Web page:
Macedonia and Greece End 27-Year Name Dispute

Greece has agreed to recognise its northern neighbour under a new name, the Republic of Northern Macedonia, ending a long-running and often bitter dispute over rival claims to the name Macedonia.

Known hitherto by either by its acronym, FYROM, or simply as Macedonia, Northern Macedonia is a geographical qualifier that ends any fear in Athens of territorial ambition against the neighbouring Greek province of the same name.

“This agreement preserves the Macedonian ethnic and cultural identity,” said Zoran Zaev, Macedonia’s prime minister. “Both our language and our people will continue to be known as Macedonian.” The agreement will be put to popular vote in a referendum later this year.

“After months of negotiation we have managed to reach a deal that will solve our longstanding difference over the name of our neighbour,” said the Greek prime minister, Alexis Tsipras. “They have agreed to rename their country the Republic of Northern Macedonia, a change that will apply in their international and bilateral relations and domestically.”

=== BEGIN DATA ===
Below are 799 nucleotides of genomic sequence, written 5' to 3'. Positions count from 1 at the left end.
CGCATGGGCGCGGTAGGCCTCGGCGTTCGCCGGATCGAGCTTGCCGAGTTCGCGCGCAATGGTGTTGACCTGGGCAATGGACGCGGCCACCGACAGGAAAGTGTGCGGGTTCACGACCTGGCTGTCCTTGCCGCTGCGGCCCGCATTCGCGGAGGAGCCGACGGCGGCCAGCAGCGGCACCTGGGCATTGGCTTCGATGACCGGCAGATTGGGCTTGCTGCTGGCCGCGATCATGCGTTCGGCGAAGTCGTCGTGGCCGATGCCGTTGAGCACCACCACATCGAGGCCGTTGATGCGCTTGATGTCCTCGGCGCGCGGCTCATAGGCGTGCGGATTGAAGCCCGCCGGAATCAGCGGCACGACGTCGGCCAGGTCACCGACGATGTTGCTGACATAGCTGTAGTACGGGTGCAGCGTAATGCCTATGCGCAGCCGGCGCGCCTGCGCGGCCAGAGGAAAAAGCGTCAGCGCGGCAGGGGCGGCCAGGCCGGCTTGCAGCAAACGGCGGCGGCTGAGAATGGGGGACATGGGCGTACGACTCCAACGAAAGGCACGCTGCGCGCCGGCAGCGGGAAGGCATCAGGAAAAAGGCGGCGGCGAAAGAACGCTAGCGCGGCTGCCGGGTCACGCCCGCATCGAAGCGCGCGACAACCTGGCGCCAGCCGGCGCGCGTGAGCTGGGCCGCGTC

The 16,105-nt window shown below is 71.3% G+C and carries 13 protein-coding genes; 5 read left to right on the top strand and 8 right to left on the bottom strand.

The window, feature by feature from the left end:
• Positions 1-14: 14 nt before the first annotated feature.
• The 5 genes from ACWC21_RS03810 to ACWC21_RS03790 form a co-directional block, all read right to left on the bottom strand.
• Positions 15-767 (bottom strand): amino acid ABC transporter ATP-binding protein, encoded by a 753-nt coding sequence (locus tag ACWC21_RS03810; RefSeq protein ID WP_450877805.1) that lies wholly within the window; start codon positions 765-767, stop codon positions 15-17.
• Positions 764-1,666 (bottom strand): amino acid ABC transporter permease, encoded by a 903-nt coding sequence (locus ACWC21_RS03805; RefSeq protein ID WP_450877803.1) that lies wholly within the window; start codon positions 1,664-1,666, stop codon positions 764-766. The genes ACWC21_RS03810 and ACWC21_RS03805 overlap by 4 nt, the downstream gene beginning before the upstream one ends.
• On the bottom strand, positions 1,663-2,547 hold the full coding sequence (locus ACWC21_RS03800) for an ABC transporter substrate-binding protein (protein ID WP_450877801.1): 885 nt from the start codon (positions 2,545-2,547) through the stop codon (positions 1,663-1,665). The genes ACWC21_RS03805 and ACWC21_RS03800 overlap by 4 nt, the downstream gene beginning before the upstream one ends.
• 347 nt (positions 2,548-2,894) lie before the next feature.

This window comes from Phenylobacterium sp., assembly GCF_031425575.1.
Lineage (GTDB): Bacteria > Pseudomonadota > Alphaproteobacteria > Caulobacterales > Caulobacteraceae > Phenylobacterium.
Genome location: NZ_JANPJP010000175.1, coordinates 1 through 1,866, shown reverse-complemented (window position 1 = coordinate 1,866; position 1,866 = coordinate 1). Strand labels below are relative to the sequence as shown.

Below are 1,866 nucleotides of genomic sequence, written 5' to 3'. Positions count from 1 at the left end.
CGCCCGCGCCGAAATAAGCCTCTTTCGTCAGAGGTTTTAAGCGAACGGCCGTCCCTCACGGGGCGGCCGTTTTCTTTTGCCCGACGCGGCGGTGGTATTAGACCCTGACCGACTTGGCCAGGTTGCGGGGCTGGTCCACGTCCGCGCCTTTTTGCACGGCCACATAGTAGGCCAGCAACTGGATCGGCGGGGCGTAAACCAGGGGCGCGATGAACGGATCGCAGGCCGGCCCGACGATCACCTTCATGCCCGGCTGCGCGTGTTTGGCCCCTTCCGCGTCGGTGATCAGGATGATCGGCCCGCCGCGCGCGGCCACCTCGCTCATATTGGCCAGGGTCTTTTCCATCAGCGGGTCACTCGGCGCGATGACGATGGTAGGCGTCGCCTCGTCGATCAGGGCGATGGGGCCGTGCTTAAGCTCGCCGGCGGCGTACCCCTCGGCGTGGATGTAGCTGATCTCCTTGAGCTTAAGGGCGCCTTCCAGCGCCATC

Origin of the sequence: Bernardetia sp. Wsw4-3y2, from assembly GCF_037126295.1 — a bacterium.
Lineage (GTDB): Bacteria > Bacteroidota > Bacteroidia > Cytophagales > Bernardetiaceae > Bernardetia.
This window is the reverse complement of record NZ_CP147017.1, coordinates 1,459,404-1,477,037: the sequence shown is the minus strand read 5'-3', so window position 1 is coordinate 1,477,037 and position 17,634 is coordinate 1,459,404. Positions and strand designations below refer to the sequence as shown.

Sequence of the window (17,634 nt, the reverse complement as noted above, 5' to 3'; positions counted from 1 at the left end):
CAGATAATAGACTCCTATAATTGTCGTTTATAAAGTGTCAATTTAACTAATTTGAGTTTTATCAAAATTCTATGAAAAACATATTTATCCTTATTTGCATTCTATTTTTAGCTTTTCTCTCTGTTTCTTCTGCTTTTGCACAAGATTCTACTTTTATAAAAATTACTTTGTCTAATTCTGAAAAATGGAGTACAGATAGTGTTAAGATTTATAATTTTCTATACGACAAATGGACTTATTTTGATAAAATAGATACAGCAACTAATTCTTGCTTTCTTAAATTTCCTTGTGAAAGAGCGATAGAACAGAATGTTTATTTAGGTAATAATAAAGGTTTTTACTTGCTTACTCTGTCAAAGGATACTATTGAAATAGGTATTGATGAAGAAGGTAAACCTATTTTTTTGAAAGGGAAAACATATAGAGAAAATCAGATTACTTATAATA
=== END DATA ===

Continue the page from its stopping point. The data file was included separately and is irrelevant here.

NATO secretary general, Jens Stoltenberg, was among the first to welcome what he described as a historic agreement and urged both sides to finalise it. Ending the dispute should now ensure Macedonia quickly becomes a NATO member. The country’s membership may even be approved as soon as the NATO summit in Brussels in July, where Greece plans to lift a decade-long veto on the Macedonian membership.

“This agreement sets Skopje on its path to NATO membership, and it will help to consolidate peace and stability across the wider western Balkans,” said Mr Stoltenberg.

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